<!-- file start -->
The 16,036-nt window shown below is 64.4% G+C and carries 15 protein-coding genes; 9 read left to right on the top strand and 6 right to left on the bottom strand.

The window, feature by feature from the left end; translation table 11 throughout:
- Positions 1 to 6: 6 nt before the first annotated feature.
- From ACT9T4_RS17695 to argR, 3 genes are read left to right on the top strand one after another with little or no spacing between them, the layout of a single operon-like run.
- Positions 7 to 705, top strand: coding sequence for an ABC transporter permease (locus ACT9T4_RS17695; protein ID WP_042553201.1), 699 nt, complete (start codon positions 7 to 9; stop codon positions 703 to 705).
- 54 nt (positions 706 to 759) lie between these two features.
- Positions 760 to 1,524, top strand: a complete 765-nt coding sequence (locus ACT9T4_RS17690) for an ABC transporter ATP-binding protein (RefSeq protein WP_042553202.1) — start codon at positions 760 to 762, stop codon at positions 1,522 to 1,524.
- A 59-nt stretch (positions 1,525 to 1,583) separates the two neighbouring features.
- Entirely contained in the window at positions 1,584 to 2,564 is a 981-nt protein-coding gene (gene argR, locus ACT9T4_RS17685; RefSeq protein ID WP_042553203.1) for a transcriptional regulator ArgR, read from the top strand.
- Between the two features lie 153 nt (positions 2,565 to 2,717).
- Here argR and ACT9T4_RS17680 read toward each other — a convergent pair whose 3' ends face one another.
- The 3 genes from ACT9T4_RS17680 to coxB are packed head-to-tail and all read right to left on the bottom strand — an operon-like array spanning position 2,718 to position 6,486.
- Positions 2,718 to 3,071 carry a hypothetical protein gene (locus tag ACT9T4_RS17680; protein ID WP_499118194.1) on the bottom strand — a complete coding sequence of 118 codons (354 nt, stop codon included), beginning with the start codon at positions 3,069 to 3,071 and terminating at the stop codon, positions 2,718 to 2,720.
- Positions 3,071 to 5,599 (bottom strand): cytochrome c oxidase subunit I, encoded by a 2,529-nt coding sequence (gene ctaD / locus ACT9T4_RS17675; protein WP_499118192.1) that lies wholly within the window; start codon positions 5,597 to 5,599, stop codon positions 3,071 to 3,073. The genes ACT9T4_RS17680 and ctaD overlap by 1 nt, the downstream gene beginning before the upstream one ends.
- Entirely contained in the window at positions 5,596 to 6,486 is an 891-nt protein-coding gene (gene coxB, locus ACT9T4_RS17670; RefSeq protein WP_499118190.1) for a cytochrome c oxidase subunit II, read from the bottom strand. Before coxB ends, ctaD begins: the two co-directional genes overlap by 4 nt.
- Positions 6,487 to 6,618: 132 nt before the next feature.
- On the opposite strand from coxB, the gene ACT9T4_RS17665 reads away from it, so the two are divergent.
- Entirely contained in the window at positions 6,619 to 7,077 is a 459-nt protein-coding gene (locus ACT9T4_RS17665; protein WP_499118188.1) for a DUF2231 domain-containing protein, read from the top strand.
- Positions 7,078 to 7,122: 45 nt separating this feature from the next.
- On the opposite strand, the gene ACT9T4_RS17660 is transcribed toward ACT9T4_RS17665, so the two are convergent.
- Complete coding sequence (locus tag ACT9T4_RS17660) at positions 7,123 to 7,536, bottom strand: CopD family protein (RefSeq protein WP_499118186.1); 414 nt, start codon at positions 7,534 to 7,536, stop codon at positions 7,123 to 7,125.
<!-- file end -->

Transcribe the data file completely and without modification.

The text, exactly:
The 16,036-nt window shown below is 64.4% G+C and carries 15 protein-coding genes; 9 read left to right on the top strand and 6 right to left on the bottom strand.

The window, feature by feature from the left end; translation table 11 throughout:
- Positions 1 to 6: 6 nt before the first annotated feature.
- From ACT9T4_RS17695 to argR, 3 genes are read left to right on the top strand one after another with little or no spacing between them, the layout of a single operon-like run.
- Positions 7 to 705, top strand: coding sequence for an ABC transporter permease (locus ACT9T4_RS17695; protein ID WP_042553201.1), 699 nt, complete (start codon positions 7 to 9; stop codon positions 703 to 705).
- 54 nt (positions 706 to 759) lie between these two features.
- Positions 760 to 1,524, top strand: a complete 765-nt coding sequence (locus ACT9T4_RS17690) for an ABC transporter ATP-binding protein (RefSeq protein WP_042553202.1) — start codon at positions 760 to 762, stop codon at positions 1,522 to 1,524.
- A 59-nt stretch (positions 1,525 to 1,583) separates the two neighbouring features.
- Entirely contained in the window at positions 1,584 to 2,564 is a 981-nt protein-coding gene (gene argR, locus ACT9T4_RS17685; RefSeq protein ID WP_042553203.1) for a transcriptional regulator ArgR, read from the top strand.
- Between the two features lie 153 nt (positions 2,565 to 2,717).
- Here argR and ACT9T4_RS17680 read toward each other — a convergent pair whose 3' ends face one another.
- The 3 genes from ACT9T4_RS17680 to coxB are packed head-to-tail and all read right to left on the bottom strand — an operon-like array spanning position 2,718 to position 6,486.
- Positions 2,718 to 3,071 carry a hypothetical protein gene (locus tag ACT9T4_RS17680; protein ID WP_499118194.1) on the bottom strand — a complete coding sequence of 118 codons (354 nt, stop codon included), beginning with the start codon at positions 3,069 to 3,071 and terminating at the stop codon, positions 2,718 to 2,720.
- Positions 3,071 to 5,599 (bottom strand): cytochrome c oxidase subunit I, encoded by a 2,529-nt coding sequence (gene ctaD / locus ACT9T4_RS17675; protein WP_499118192.1) that lies wholly within the window; start codon positions 5,597 to 5,599, stop codon positions 3,071 to 3,073. The genes ACT9T4_RS17680 and ctaD overlap by 1 nt, the downstream gene beginning before the upstream one ends.
- Entirely contained in the window at positions 5,596 to 6,486 is an 891-nt protein-coding gene (gene coxB, locus ACT9T4_RS17670; RefSeq protein WP_499118190.1) for a cytochrome c oxidase subunit II, read from the bottom strand. Before coxB ends, ctaD begins: the two co-directional genes overlap by 4 nt.
- Positions 6,487 to 6,618: 132 nt before the next feature.
- On the opposite strand from coxB, the gene ACT9T4_RS17665 reads away from it, so the two are divergent.
- Entirely contained in the window at positions 6,619 to 7,077 is a 459-nt protein-coding gene (locus ACT9T4_RS17665; protein WP_499118188.1) for a DUF2231 domain-containing protein, read from the top strand.
- Positions 7,078 to 7,122: 45 nt separating this feature from the next.
- On the opposite strand, the gene ACT9T4_RS17660 is transcribed toward ACT9T4_RS17665, so the two are convergent.
- Complete coding sequence (locus tag ACT9T4_RS17660) at positions 7,123 to 7,536, bottom strand: CopD family protein (RefSeq protein WP_499118186.1); 414 nt, start codon at positions 7,534 to 7,536, stop codon at positions 7,123 to 7,125.